Since its founding in 1952, the ABF has been steadfast in advancing research that breaks down the barriers to a more just society. Throughout the decades, many of our ABF scholars have produced groundbreaking research on the legal and social inequities experienced by Black Americans in particular.
In celebration of Black History Month, we have compiled a list of summaries of ABF Researchers’ most recent work that focuses on the experiences of Black Americans at the intersections of law and society.
1. The Criminalization of Black Children: Race, Gender, and Delinquency in Chicago’s Juvenile Justice System, 1899 – 1945 (The University of North Carolina Press, 2018) by Tera Agyepong
Chicago was the epicenter of a Progressive-era movement that centered around the idea that children were inherently innocent and were entitled to a justice system separate from adults. But as southern Black migrants entered the city and faced widespread discrimination, there were few places where Black children in distress could receive care. This primed the emergence of a juvenile justice system in which Black children were seen as delinquents before they even formally entered the system. In this book, Agyepong shows how the story of the racialized criminalization of Black children is also the story of the history of race relations in modern America.
2. Not All Black Lives Matter: Officer-Involved Deaths and the Role of Victim Characteristics in Shaping Political Interest and Voter Turnout (Perspective on Politics, 2021) by Traci Burch
This article studies the significance of the visibility of police-involved deaths on political interest and voter turnout. Participants’ responses in a survey showed that political interest and voter turnout were higher among the group exposed to police violence where the Black victims displayed a low level of threat. Exposure to this scenario was especially impactful among Black respondents under 40. Burch believes that these results can be used to help researchers understand the role that journalists, activists, and watchdog groups can play in how the public frames Black victims of police violence and how they mobilize to hold politicians and police departments accountable.
3. Civil Rights in America: A History (Cambridge University Press, 2020) by Christopher Schmidt
Generations of Americans have argued about what it means to live in a country that promises to protect civil rights. Schmidt’s book is the first to trace how the meaning of “civil rights” has changed in the U.S., from the Civil War through today. While the term is often linked to Black Americans and the struggle for equal protection under the law, Schmidt argues that there has never been a fixed definition of civil rights. His book charts how the different ideas about civil rights have developed over time, and how the ideas have been used as leverage for social, political, and legal action. This ongoing struggle to define civil rights and use it for one’s own purposes, Schmidt argues, has been central to our ongoing efforts to make the United States a more equal and just society.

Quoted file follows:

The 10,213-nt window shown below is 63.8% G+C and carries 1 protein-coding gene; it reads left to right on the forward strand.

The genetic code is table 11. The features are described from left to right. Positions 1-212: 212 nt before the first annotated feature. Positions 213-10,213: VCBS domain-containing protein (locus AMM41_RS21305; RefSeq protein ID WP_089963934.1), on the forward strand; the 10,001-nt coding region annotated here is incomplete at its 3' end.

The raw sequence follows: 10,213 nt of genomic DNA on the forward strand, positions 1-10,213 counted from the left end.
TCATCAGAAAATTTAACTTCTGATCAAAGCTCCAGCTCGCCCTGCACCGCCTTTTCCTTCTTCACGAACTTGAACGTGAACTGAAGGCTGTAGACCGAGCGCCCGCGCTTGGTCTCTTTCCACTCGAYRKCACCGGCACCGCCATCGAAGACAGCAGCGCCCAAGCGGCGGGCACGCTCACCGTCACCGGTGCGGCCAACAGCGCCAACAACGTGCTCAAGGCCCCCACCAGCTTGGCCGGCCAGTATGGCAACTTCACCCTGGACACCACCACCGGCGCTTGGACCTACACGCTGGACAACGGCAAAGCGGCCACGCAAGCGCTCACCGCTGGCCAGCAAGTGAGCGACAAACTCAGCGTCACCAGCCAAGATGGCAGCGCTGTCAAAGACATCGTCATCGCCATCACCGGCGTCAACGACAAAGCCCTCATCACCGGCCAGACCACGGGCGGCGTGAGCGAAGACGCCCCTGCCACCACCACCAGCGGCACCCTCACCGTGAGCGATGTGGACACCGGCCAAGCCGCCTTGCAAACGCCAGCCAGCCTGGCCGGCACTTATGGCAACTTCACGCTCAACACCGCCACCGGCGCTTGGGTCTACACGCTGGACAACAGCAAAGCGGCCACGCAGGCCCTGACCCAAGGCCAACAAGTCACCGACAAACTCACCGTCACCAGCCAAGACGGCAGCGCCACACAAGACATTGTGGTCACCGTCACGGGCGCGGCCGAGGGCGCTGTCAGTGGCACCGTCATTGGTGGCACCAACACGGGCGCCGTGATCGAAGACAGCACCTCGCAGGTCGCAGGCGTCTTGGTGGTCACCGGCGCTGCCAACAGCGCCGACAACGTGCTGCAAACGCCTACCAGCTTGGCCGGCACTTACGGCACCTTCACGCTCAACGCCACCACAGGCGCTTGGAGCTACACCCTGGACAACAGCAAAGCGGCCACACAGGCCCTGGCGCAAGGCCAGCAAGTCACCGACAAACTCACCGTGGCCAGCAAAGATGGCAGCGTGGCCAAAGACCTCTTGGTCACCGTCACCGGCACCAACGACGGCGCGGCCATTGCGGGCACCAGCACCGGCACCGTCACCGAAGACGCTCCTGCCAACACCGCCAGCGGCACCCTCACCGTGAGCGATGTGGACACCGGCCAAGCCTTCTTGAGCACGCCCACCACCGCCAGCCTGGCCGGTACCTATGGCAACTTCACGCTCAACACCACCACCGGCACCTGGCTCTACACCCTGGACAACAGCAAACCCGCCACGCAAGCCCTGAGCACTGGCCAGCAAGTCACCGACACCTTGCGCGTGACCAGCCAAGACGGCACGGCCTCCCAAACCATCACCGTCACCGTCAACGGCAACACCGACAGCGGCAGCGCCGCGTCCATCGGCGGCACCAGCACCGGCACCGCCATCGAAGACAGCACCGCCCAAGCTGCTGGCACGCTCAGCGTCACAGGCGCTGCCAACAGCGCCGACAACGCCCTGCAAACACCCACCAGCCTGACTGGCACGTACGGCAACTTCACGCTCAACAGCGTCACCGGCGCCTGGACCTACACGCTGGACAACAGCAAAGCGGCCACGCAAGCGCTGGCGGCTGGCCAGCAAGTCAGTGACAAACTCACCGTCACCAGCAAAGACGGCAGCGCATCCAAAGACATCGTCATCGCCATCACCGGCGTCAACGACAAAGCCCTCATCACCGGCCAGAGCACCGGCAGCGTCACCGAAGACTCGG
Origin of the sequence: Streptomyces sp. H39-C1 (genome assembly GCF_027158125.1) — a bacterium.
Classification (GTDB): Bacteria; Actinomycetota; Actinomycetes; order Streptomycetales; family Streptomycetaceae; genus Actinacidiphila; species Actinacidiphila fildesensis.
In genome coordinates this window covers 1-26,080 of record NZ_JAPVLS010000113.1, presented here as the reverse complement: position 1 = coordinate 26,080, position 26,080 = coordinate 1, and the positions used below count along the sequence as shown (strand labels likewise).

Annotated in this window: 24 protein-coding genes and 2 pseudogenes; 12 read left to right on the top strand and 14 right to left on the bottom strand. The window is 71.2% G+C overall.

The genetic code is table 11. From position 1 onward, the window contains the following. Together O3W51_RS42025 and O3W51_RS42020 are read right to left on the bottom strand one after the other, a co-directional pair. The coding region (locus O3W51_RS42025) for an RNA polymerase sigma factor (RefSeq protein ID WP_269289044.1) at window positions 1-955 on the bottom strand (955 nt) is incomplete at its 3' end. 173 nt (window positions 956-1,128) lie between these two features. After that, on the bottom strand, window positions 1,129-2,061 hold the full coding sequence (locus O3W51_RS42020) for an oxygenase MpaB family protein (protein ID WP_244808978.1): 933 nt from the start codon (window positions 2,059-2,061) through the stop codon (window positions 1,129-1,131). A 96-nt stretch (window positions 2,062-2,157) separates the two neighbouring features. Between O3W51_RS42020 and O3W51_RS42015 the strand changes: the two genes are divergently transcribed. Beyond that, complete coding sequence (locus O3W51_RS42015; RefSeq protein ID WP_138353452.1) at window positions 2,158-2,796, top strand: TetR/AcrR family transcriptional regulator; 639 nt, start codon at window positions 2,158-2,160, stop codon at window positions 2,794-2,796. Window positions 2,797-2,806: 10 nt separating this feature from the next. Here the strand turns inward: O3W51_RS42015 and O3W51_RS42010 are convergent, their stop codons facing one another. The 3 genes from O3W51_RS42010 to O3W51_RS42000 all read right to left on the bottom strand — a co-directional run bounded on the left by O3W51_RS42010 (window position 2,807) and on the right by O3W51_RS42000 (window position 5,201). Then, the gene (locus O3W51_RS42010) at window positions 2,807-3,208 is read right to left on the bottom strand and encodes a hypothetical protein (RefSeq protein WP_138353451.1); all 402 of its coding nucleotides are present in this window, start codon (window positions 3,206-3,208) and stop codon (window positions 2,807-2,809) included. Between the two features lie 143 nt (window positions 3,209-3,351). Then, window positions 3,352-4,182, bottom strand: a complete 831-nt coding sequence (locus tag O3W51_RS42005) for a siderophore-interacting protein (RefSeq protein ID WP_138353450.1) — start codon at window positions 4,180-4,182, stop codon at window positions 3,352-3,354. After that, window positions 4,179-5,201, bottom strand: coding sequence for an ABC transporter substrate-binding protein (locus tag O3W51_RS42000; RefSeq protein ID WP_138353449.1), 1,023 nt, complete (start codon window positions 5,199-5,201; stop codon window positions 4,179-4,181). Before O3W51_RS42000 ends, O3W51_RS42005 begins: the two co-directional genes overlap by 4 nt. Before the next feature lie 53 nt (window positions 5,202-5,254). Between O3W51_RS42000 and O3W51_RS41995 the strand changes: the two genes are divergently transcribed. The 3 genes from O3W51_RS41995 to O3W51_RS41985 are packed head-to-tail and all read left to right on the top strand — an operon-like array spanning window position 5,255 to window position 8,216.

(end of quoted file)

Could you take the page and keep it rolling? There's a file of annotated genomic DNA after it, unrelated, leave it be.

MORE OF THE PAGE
4. Halfway Home: Race, Punishment, and the Afterlife of Mass Incarceration (Little, Brown and Company, 2021) by Reuben J. Miller
In the U.S., there are an estimated 45,000 laws and policies that target people with criminal records. These laws make it hard for the formerly incarcerated to find housing, jobs, education, and other resources needed to reestablish themselves in society. Miller spent 15 years following 250 incarcerated and formerly incarcerated men and women, their families, and friends as they navigated the intersections of race, poverty, crime control, and social welfare policy in Chicago. Informed by these experiences, his own family’s experiences, and his time as a chaplain at Chicago’s Cook County Jail, Miller uncovers that “debt-serving” for one’s crimes does not end after serving time in prison.
5. Dual-Process Theory of Racial Isolation, Legal Cynicism, and Reported Crime (PNAS, 2018) by John Hagan et al.
In predominately Black neighborhoods in Chicago marked by elevated levels of legal cynicism – which stems from a shared belief that law enforcement is ineffective and ill-equipped to ensure public safety – a paradox emerges. Despite residents’ skepticism about the police’s ability to respond adequately, there is a high number of reported 911 calls. This phenomenon can be attributed to a combination of conscious and subconscious legal cynicism, as well as the failure of policymakers to address community concerns about policing and the absence of viable alternatives. Understanding this dynamic is crucial to understanding policing relations at a time when Black communities are calling for comprehensive reforms, if not the abolition, of police forces that have failed to address the root causes leading to legal cynicism.